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Monday, March 16

00b_CruiseoftheZaca.jpg

1:15 p.m.  Cruise of the Zaca (1952).  Interesting short subject by Errol Flynn aboard his schooner.

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On 3/13/2020 at 11:49 AM, Hibi said:

I live in a fairly large city (around a million, counting the metro area) so it's a large system. The idiot governor here has declared no groups over a hundred. I'm not sure if that pertains to movie theaters or not. I know stage performances here are now cancelled. Will ushers have to count people and limit to a hundred? It's just too crazy. I'm still going to do what I want to do. I'm hitting the stores later to see what's left.......

In the Washington DC area, all the movie theater chains have announced that they're open for now, but will limit ticket sales to 50%  capacity. I'm going to a movie later today; we'll see how that works. And I went to the grocery store yesterday, which was a bad idea--milk cleared out and produce section ravaged.

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14 hours ago, Bogie56 said:

Monday, March 16

00b_CruiseoftheZaca.jpg

1:15 p.m.  Cruise of the Zaca (1952).  Interesting short subject by Errol Flynn aboard his schooner.

This documentary is actually footage spliced together from TWO trips taken by Flynn on the Zaca, though the documentary makes it appear to be just one voyage. There was a large degree of friction aboard as the first trip continued, particularly between Flynn's second wife (Nora Eddington) and artist John Decker, a rowdy long time friend of the actor. That friendship pretty well died with this trip, with Decker dying soon afterward.

Flynn, however, was very proud of this documentary and spent far more time writing about it in his autobiography than he did in discussing some of his most famous films.

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late Sun., 3-15                                      TCM Imports....

2:00 AM (ET)
 
Big City, The (1963)

Synopsis: Life at home changes when a housewife from a middle-class, conservative family in Calcutta gets a job as a salesperson.
 

DirSatyajit Ray CastMadhabi Mukherjee , Anil Chatterjee , Haradhan Banerjee .

 

"......Despite The Big City touching on so many culturally charged themes, Ray didn't make a movie about a cause, a simple political narrative with characters as mouthpieces for each individual position. Rather, he crafted out of Mitra's story a study of a family, and friendship, between co-workers and spouses alike. And a study in courage, as Arati embraces her new role but also stands by her ideals without flinching. It is a beautiful film, one that reminded the world, once again, of the greatness of Satyajit Ray and the poetry of his art. "

http://www.tcm.com/tcmdb/title/68642/Big-City-The/articles.html

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1 hour ago, mr6666 said:

late Sun., 3-15                                      TCM Imports....

2:00 AM (ET)
 
Big City, The (1963)

Synopsis: Life at home changes when a housewife from a middle-class, conservative family in Calcutta gets a job as a salesperson.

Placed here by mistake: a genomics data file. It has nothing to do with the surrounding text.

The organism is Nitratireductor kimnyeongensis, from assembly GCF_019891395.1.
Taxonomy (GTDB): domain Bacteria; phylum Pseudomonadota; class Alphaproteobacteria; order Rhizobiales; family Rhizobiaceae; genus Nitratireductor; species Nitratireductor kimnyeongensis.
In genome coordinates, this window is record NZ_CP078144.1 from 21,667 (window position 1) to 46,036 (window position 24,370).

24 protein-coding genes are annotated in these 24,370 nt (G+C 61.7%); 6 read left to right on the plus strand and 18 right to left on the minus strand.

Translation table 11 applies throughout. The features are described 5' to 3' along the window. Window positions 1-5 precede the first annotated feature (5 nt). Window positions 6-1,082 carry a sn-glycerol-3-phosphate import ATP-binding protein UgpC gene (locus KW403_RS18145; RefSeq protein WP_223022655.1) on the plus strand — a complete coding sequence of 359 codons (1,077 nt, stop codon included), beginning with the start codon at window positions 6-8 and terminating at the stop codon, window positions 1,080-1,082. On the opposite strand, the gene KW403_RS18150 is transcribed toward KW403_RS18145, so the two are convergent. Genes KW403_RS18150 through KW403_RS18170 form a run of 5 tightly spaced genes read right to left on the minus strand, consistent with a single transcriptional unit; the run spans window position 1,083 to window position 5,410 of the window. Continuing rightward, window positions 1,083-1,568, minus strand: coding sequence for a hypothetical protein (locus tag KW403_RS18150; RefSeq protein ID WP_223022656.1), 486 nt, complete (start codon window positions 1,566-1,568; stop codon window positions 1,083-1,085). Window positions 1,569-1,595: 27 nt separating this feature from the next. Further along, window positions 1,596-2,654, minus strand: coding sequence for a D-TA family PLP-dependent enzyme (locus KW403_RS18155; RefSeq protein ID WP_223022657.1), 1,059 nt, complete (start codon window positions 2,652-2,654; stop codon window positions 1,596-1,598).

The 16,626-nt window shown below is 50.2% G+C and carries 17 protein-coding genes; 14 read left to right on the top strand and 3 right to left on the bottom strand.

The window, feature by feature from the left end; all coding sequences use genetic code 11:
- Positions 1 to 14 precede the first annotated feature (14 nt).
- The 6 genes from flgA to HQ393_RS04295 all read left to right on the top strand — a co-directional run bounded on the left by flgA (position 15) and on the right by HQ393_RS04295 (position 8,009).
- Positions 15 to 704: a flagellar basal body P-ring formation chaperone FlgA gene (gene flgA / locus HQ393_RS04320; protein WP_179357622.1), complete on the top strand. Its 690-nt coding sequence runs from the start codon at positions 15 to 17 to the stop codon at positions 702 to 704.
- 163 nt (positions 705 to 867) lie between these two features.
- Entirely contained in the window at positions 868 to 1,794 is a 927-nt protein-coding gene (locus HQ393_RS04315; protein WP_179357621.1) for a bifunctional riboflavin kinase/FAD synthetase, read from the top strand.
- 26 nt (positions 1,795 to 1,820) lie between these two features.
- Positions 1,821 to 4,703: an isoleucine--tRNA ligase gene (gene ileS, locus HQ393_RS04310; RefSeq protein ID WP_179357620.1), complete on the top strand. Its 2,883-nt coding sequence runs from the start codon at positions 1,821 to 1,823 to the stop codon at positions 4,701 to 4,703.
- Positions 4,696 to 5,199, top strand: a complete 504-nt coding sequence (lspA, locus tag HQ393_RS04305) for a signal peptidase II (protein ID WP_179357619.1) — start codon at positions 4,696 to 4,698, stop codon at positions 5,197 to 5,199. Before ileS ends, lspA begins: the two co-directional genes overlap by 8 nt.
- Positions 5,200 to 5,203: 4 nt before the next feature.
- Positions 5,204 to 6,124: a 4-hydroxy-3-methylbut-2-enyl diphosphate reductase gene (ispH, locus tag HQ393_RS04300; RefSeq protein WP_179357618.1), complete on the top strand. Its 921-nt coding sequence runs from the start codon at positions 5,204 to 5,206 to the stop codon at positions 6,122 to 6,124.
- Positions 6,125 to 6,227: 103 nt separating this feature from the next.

DirSatyajit Ray CastMadhabi Mukherjee , Anil Chatterjee , Haradhan Banerjee .

 

"......Despite The Big City touching on so many culturally charged themes, Ray didn't make a movie about a cause, a simple political narrative with characters as mouthpieces for each individual position. Rather, he crafted out of Mitra's story a study of a family, and friendship, between co-workers and spouses alike. And a study in courage, as Arati embraces her new role but also stands by her ideals without flinching. It is a beautiful film, one that reminded the world, once again, of the greatness of Satyajit Ray and the poetry of his art. "

http://www.tcm.com/tcmdb/title/68642/Big-City-The/articles.html

I am oh so ready to see this one again. Look for an interesting performance by Vicky Redwood who plays Edith Simmons, the "bad" influence. I believe this is the only picture she made. Info on her is sketchy and I fancy, though don't know for sure, that Ray scouted the locals for a girl who had an authentic Anglo-Indian accent and recruited her for this picture. She does well and on top of that she is a sweetie, home-spun style.

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Tuesday, March 17

Here we go again, St. Patrick’s Day.  But no St. David’s, St. Andrew’s or even Canada Day.

flightofthedoves_wemighthavemadeit_FC_47

10 a.m.  Flight of the Doves (1971).  With Ron Moody, Dorothy McGuire and Jack Wild.  I’ve never seen this one.

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Me, either, Bogie. I'll have to check that one out.  There are some interesting films on for St. Patrick's Day, even for those allergic to great globs of stage Irish sentimentality. The Girl with Green Eyes is a nice vehicle for Rita Tushingham, the perfect example of what the French call a jolie laide (literally, an ugly girl who is pretty);  Odd Man Out is a classic film noir, one of Carol Reed's best; and Young Cassidy is a film where the sum of the parts adds up to much more than the whole, thanks to a staggeringly talented cast. You even have the chance to see the young Maggie Smith play a romantic heroine. What a beautiful creamy complexion she had, and lovely red hair. Watching this film, you would never imagine that she would eventually come to be best known for campy comedy.

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Thursday, March 19

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11:30 p.m.  Winchester ’73 (1950).  Superb Anthony Mann western with Jimmy Stewart.  Good support from Stephen McNally, Dan Duryea and Millard Mitchell.

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Friday, March 20

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10:30 a.m.  Gun Crazy (1950).  Featuring John Dall and the girl from Wales, Peggy Cummins (1925-2017).